Workshops planned to inform next generation of organizers

                    Last August’s Crawfish Festival pulled out all the stops, adding a fireworks display and large-scale birthday celebration to mark the city’s centennial year. But amid the spectacle and the estimated 10,000 attendees was uncertainty, with the Tualatin Chamber of Commerce retiring from its 25-year tradition of organizing the 63-year-old community institution. At the close of the weekend, there was no heir apparent in sight to take up the torch — or oven mitts and boiling pot, if you prefer.

Now, the chamber is teaming up with the city to host an orientation of sorts for individuals and organizations tempted to take over the festival and run with it.

Getting the festival off the ground is far more than a weekend project. The chamber committee typically spent about eight months each year on planning the two-day event, which requires about $2 million in liability insurance at a cost of between $2,600 and $4,200, Linda Moholt, chief executive officer of the Tualatin Chamber of Commerce said.

After a quarter-century, the chamber cited its own limited bandwidth and made a public appeal last July to find a new festival organizer. Moholt reports the response has been encouraging: Seven events planning companies and one nonprofit have expressed interest.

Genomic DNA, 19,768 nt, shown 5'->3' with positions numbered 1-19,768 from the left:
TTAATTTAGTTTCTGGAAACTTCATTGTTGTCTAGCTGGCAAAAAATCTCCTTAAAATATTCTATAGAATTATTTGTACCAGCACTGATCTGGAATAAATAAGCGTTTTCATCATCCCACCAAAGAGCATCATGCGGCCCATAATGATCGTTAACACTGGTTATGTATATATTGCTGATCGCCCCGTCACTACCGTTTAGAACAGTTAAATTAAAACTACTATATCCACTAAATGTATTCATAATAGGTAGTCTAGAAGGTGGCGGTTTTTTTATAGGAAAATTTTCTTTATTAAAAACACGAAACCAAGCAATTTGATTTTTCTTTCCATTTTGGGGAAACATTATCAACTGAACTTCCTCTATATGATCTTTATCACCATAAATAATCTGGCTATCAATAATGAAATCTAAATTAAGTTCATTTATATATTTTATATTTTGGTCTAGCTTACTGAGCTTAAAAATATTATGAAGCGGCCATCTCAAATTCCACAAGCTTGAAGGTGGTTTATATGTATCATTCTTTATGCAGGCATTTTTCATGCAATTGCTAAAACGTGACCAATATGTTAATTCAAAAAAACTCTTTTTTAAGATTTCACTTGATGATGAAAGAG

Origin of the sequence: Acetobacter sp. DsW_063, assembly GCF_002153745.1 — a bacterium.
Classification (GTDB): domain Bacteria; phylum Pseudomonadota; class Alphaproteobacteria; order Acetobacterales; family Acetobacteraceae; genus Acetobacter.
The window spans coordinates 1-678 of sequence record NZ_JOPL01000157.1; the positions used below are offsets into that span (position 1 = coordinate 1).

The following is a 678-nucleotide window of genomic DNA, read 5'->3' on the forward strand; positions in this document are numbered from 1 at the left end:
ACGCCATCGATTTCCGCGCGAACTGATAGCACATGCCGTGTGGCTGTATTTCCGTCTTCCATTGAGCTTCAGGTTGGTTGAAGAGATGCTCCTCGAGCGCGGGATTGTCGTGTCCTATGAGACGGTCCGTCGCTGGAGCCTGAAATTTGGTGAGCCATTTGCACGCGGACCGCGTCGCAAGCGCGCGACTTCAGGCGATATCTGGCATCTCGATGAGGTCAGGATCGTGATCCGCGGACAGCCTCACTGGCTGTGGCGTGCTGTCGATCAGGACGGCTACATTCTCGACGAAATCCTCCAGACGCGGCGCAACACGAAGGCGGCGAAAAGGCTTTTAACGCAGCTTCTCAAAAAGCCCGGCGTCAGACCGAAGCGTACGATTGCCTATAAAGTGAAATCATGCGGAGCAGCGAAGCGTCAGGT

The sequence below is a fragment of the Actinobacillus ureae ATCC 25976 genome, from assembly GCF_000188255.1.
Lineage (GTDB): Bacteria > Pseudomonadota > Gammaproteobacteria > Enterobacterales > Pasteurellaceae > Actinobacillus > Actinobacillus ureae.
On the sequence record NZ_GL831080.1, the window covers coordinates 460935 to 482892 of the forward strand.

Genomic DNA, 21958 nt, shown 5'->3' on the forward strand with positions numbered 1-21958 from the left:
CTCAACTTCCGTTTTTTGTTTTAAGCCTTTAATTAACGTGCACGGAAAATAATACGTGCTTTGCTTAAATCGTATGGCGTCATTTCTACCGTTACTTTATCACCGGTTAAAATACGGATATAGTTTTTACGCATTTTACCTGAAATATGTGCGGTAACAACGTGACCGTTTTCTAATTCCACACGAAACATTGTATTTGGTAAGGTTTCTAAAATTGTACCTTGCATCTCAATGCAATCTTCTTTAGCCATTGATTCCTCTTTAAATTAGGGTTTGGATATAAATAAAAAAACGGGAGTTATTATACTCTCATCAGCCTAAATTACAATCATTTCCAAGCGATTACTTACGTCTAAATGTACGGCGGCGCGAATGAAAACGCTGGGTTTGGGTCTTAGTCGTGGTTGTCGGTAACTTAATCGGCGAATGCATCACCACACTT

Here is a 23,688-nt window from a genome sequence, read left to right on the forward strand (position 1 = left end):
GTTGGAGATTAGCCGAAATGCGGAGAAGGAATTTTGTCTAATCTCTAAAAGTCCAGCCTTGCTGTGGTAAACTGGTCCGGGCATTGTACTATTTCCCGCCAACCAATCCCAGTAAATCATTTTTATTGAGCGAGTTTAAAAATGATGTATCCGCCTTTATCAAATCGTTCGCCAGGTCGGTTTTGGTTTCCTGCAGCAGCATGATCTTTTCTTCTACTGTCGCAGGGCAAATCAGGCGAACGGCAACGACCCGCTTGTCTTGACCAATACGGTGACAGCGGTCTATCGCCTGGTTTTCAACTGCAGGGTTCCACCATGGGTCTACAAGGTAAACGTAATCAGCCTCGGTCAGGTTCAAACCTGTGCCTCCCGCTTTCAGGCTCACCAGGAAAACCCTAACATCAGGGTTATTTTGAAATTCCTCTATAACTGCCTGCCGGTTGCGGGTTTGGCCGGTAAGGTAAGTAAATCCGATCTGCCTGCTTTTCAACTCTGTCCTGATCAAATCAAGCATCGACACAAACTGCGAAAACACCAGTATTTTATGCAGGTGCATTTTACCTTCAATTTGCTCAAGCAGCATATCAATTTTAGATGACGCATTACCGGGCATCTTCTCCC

This includes Tualatin business owner Dave Nicoli, president of Tigard’s Festival of Balloons. In a Times interview last August, Nicoli expressed lukewarm feelings about taking over the Crawfish Festival. He cautioned other would-be organizers not to take on such a project with the expectation of huge profits, explaining that he subsidizes the Festival of Balloons by paying a part-time employee to work on it year-round.

There is room for others interested in taking on the Crawfish Festival, Moholt said. The Tualatin Crawfish Festival Interested Parties Workshop will be held in the Community Room at the Tualatin Public Library, 18878 S.W. Martinazzi Ave., on two dates: Tuesday, Oct. 15, at 11 a.m., and Tuesday, Oct. 29, at 4 p.m. The chamber and the city will give a comprehensive overview of the scope and budget of the event, as well as possible obstacles and opportunities. The city, which Moholt describes as “the gatekeepers” of the event, will explain its role in supporting the festival, largely through permitting and police and venue support.

“We want to make sure everybody has the tools to make a great proposal,” Moholt said.

Hopeful organizers must submit letters of intent by Nov. 8 and turn in final proposals by Nov. 30. Materials will be reviewed by a selection committee, which Moholt anticipates will largely resemble this year’s Crawfish Festival Committee. So far, Moholt can confirm festival chairwoman Cheryl Dorman, chamber board chairman Kevin O’Malley and Mayor Lou Ogden will sit on the committee.

Assuming an acceptable candidate steps up, next year’s festival organizer would be named by Dec. 20.

All are welcome at either workshop. For more information, visit

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